25. Anthony, I’m so sorry for the pain you are going through emotionally. I can’t imagine walking in your footsteps. Cross-contamination seems to be the thing many of us struggle to explain to our loved ones – that and the fact that we can’t ‘cheat’ and just eat a little gluten on special occasions. Some of my family members ‘got’ it right away, but many others didn’t (and still don’t). It’s only after I got incredibly sick after cross-contamination that they got an inkling.

    But dealing with all you are, I’m sending you lots of strength and the power to listen to yourself and your needs, taking yourself out of dangerous situations (emotionally and physically) and standing up for yourself. Hard, but know you have lots of support.

  26. Hello Friends –

    First off — I want to thank each and everyone of you – including GD – for your genuine kind-hearted words. You’ve put a smile on my face for the last couple of days; thank you for being truly amazing people and caring even though you don’t know me. Friends have always been closer to me than my family. If I told you it hasen’t been the least bit challenging, that would be a lie.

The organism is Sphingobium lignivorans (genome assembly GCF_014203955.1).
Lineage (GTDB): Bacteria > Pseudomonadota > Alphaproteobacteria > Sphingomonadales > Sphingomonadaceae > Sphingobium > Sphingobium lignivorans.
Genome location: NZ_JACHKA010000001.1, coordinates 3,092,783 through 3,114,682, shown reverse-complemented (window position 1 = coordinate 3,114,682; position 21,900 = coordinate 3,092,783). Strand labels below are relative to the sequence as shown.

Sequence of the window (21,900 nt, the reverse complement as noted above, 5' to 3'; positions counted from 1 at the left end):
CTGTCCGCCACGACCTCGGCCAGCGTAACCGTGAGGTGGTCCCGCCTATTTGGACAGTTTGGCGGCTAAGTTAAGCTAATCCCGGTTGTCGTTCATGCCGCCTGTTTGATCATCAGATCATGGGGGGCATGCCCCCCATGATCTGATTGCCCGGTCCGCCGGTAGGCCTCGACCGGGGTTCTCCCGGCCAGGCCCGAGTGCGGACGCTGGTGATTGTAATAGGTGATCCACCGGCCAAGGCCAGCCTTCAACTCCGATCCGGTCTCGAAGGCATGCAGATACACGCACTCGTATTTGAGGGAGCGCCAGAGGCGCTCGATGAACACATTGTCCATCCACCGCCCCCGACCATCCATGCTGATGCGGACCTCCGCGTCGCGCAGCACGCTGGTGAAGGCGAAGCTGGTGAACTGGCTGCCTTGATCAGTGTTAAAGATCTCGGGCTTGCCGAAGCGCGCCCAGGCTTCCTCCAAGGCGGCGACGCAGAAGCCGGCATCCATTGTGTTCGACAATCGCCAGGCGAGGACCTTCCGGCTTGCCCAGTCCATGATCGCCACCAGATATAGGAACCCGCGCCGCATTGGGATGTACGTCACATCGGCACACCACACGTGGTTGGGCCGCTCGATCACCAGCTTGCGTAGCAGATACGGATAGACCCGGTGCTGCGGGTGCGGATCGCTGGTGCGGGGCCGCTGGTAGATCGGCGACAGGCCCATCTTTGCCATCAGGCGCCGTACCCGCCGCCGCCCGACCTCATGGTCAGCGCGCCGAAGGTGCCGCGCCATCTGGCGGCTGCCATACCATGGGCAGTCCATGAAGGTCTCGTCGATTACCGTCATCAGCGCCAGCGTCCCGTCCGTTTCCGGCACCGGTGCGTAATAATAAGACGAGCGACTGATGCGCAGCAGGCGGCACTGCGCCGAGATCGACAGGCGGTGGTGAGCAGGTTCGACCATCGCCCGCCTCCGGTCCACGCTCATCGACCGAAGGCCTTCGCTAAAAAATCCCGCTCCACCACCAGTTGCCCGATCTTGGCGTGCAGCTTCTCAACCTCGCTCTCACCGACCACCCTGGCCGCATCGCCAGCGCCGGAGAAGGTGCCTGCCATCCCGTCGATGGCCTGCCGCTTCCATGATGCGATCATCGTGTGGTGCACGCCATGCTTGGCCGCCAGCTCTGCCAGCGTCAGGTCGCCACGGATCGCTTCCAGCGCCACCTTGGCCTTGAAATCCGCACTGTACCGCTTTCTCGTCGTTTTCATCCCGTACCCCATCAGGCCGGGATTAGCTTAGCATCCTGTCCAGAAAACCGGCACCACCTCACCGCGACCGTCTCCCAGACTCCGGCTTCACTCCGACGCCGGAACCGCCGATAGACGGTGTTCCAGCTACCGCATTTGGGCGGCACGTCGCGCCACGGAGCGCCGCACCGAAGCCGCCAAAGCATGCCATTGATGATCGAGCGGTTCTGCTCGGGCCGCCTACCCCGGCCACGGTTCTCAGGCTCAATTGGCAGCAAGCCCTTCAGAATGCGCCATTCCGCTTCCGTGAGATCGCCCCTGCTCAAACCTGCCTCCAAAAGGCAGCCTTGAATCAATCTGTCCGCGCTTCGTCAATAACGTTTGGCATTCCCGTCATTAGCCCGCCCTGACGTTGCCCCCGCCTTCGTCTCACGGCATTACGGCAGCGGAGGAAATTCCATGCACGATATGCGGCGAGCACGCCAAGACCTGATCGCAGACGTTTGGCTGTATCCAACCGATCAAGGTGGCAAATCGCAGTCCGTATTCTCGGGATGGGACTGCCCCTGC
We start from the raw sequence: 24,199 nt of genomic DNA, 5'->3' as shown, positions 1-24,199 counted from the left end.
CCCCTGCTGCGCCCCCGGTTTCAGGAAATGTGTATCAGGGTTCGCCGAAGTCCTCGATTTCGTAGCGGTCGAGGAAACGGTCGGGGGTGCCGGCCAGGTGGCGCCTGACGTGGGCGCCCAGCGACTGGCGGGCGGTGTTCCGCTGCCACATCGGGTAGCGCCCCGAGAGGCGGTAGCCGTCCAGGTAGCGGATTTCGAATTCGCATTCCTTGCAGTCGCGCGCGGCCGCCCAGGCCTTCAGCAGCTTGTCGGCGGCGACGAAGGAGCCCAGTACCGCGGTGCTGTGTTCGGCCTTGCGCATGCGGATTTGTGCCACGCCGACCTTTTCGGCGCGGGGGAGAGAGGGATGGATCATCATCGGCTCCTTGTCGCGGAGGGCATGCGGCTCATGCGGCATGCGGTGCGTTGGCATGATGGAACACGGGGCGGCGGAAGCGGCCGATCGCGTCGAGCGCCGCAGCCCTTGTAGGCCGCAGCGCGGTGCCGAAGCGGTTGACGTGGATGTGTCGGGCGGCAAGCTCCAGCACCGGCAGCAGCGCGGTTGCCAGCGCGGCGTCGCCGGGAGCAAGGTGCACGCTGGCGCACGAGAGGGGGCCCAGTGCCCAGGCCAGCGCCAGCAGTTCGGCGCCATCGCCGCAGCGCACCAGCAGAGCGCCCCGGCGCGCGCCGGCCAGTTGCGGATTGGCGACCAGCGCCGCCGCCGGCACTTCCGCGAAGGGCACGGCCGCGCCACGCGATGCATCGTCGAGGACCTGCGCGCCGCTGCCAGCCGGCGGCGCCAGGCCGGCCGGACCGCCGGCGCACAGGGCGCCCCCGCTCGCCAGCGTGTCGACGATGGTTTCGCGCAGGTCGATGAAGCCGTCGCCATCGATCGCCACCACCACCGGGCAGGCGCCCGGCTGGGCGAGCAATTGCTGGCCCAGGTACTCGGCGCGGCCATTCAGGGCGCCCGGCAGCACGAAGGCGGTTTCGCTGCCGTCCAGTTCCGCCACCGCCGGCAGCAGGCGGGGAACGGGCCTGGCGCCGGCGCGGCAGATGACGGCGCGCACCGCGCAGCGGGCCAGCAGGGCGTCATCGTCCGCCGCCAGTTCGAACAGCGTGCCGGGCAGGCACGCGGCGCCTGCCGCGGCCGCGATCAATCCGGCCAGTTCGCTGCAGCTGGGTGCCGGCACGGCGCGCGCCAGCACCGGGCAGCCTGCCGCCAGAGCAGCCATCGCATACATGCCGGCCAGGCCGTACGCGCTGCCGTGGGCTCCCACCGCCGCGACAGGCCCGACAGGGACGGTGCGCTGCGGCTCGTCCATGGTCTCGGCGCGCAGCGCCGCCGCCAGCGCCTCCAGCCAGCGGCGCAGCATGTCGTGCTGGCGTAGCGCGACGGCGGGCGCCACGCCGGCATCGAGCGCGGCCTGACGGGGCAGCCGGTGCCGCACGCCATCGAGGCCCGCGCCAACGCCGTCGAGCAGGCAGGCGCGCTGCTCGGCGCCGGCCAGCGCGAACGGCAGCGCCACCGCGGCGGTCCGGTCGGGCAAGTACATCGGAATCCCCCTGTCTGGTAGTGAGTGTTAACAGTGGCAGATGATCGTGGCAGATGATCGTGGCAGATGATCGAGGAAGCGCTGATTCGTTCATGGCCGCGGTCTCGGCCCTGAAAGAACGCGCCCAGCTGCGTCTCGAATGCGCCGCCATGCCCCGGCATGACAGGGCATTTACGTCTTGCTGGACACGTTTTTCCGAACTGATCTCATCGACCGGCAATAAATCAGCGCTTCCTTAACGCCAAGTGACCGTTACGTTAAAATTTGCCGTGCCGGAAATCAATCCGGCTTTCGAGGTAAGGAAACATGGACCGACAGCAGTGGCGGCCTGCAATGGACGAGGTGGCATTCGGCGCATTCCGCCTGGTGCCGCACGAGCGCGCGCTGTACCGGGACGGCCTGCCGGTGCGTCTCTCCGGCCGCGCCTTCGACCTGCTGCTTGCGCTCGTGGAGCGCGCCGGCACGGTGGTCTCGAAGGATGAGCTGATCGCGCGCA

Some of my newest and wildest adventures have included being harrassed by haughty security personnel and last nights encounter with a zombie – not kidding – as well as being attacked by a swarm of ants that infiltrated my car.

    Nonetheless, I still try to make a valient effort to remain resilient and positive. The true test has been the sweltering heat that has had me drinking – on average – 6 to 8 liters of water a day. Although, the incessant abdominal pain has been up there on the top of the list.

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Who I am. And who I'm not.

Who I am. And who I'm not.

I AM someone who's been gluten-free since 2007 due to a diagnosis of severe celiac disease. I'm someone who can steer you in the right direction when it comes to going gluten-free. And I'm someone who will always give you the naked truth about going gluten free.

I AM NOT someone who embraces this gluten-free craziness. I didn’t find freedom, a better life or any of that other crap when I got diagnosed. With all due respect to Hunter S. Thompson, I found fear and loathing of an unknown world. But if I can share my wisdom, tell my stories and make the transition easier on you, I’ve done my job.